Surgical site infections (SSIs) affect 1-3% of patients within 30 days after surgery.1 While some infections are superficial and associated with mild irritation and discharge, deeper infections can impair wound healing, causing incisions to re-open and infection to spread. For most surgeries involving a significant skin incision, follow-up visits are typically scheduled within 2 weeks. However, sometimes compliance with follow-up is not perfect, and brewing infections can go unnoticed for a long period of time.
Prior to surgery, the anesthesiologist and surgeon evaluate for conditions that predispose a patient to SSI, including diabetes, cancer, kidney and liver disease, as well as habits including cigarette use, heavy alcohol or intravenous drug use. Longer procedures, especially near the intestines which normally harbor bacteria, can progressively increase the risk of bacterial infection and abscess formation. A risk calculator has been developed (and freely available) to assist surgeons, patients, and families in understanding the risks of major complications after surgical procedures.3
Such infections after surgery require a thorough evaluation (with an assessment for the need for re-operation) and several weeks of antibiotics, contributing significantly to healthcare costs that can exceed $20,000.4 For example, SSIs are a cost burden to the healthcare system; it adds more than $20,000 to the patient’s bill and contributes to almost $2 billion in additional healthcare expenditures nationally each year.4,5 For this reason, anesthesia and perioperative care teams emphasize multiple evidence-based strategies during the pre-operative visit and enforce them during the day of surgery:
– Patient pre-operative instructions:
– Patients are instructed to shower the night before many surgeries using an antiseptic rinse, typically chlorhexidine gluconate.
– Hand hygiene protocols in hospitals call for adequate hand washing and scrubbing in a sub-sterile environment immediately prior to entering the operating room.
– Hand sanitizers are recommended for intermittent use during and after procedures, especially when the anesthesia team goes between different equipment and medications.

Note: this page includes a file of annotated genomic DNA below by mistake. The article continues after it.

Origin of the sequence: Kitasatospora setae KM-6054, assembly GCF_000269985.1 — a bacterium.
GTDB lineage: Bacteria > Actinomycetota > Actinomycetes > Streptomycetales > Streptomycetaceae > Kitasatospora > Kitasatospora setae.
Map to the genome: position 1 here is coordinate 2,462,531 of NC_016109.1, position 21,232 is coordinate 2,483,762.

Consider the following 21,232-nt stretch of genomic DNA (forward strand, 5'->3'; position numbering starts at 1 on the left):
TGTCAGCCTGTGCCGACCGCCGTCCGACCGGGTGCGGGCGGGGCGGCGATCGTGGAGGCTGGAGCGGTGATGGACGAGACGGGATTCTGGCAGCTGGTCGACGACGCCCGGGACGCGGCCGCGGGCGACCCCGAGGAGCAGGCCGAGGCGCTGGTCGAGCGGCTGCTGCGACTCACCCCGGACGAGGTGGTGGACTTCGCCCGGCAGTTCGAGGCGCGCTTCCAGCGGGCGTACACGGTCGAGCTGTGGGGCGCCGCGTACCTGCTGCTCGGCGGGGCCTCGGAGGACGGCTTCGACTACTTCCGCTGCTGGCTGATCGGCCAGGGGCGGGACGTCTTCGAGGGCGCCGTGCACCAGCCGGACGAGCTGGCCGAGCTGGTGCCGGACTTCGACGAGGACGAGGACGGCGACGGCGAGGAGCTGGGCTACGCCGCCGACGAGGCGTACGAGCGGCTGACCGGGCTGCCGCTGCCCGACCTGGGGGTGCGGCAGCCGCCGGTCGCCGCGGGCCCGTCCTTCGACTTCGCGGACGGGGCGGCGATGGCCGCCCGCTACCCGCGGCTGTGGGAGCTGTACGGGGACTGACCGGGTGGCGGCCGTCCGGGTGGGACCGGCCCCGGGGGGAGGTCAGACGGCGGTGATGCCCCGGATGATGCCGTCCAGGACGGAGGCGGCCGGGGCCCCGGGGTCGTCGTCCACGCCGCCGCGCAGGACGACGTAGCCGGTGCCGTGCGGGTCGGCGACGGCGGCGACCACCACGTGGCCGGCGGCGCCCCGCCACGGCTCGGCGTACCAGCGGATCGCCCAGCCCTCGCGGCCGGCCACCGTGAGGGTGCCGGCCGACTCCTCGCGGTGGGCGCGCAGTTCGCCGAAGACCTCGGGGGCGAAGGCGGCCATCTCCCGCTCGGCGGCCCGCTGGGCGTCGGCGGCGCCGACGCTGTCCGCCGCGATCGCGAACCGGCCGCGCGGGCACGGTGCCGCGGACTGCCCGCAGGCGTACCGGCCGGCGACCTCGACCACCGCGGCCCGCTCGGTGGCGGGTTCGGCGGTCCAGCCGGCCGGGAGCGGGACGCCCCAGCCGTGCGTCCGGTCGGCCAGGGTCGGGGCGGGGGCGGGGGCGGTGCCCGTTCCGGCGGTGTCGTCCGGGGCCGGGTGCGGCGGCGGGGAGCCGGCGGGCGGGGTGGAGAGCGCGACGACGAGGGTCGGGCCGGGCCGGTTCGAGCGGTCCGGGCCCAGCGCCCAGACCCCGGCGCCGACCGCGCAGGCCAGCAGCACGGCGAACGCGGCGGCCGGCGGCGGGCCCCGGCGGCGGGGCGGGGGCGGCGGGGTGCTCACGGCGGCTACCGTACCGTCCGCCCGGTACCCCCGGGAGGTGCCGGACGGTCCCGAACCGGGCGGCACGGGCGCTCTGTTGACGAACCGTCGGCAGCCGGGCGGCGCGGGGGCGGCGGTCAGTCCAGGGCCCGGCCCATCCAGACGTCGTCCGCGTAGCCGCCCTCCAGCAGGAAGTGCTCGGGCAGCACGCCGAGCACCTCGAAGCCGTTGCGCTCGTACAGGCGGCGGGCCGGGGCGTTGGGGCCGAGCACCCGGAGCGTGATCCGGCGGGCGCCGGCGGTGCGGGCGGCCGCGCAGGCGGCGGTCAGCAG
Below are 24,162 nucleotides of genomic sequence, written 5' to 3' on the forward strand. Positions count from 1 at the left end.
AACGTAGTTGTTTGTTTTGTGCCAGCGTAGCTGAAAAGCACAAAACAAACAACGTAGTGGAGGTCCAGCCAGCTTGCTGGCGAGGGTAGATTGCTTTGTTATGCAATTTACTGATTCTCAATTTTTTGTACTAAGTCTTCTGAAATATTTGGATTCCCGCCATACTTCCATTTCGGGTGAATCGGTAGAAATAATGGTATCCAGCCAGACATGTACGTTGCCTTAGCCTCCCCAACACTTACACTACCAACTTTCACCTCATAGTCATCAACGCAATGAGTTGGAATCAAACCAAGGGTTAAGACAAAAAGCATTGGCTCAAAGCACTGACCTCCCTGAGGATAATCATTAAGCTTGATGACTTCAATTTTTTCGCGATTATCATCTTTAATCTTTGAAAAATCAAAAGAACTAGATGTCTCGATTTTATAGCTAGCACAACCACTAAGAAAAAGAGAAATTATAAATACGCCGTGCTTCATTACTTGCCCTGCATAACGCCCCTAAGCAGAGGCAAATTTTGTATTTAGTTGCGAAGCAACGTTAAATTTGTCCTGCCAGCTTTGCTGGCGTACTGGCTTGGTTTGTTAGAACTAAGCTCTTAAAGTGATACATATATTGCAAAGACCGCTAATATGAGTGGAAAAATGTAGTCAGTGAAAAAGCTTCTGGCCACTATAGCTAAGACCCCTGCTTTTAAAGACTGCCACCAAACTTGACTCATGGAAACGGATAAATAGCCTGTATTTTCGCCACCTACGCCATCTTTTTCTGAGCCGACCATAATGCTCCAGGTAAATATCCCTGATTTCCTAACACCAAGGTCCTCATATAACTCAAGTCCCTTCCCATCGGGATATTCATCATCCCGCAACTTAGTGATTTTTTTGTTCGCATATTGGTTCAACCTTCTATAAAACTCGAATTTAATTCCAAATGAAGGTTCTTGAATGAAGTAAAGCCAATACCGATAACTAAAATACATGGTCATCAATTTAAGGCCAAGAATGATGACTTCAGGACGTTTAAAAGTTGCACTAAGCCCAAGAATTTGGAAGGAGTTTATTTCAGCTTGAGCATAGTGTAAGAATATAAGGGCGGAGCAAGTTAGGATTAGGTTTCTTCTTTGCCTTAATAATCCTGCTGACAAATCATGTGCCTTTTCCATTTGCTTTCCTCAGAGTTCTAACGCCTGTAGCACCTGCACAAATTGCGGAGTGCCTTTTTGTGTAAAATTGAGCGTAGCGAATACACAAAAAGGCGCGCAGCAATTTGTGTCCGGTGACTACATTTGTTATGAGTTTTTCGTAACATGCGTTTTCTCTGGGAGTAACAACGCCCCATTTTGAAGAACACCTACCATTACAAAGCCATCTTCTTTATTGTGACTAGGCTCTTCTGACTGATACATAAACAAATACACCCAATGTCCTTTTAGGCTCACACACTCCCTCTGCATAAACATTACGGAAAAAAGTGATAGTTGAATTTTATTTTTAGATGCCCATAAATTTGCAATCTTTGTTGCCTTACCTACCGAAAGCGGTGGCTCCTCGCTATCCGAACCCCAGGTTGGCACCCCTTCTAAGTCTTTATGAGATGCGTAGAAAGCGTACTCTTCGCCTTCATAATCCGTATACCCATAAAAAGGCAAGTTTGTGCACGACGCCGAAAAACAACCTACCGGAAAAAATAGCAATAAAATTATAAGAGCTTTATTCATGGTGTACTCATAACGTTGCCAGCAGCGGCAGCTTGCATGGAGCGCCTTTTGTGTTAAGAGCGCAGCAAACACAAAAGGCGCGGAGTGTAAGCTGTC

– Sterile precautions:
– The anesthesia and operating room management have standardized the use of sterile gloves, autoclaved instruments, and large blue surgical barrier drapes.
– In addition, skin preparation with chlorhexidine (i.e. Chloraprep) or iodine (i.e. Betadine) is mandatory.
– Antibiotic prevention:
– Cefazolin (i.e. Ancef, Kefzol) is given by the anesthesiologist within 30-60 minutes of the anticipated start of surgery to prevent potential infections in the vast majority of procedures involving skin incision. Different antibiotics may be given as “prophylaxis” if the operative team anticipates exposure to specific types of bacteria.
– Wound irrigation and post-operative antibiotics:
– The surgeon will thoroughly explore for any potential debris and instill irrigation fluid prior to closing the surgical incision.
– Patients with a compromised immune system and those deemed to already have a severe infection will be continued on antibiotics after surgery, sometimes receiving multiple doses a day through an intravenous catheter for several weeks.
- Klevens, R.M., Edwards, J.R., Richards, C.L. Jr., Horan, T.C., Gaynes, R.P., Pollock, D.A. et al. Estimating health care-associated infections and deaths in US hospitals, 2002. Public Health Rep. 2007;122:160–166.
- Razavi SM, Ibrahimpoor M, Sabouri Kashani A, Jafarian A. Abdominal surgical site infections: incidence and risk factors at an Iranian teaching hospital. BMC Surgery. 2005;5:2
- Walraven C, Musselman R (2013) The Surgical Site Infection Risk Score (SSIRS): A Model to Predict the Risk of Surgical Site Infections. PLOS ONE 8(6): e67167.
- Reichman DE, Greenberg JA. Reducing Surgical Site Infections: A Review. Rev Obstet and Gynecol. 2009;2(4):212-221.
- Lissovoy G, Fraeman K, Hutchins V, Murphy D, Song D, Vaugn BB. Surgical site infection: incidence and impact on hospital utilization and treatment costs. Am J Infect Control. 2009 Jun;37(5):387-397.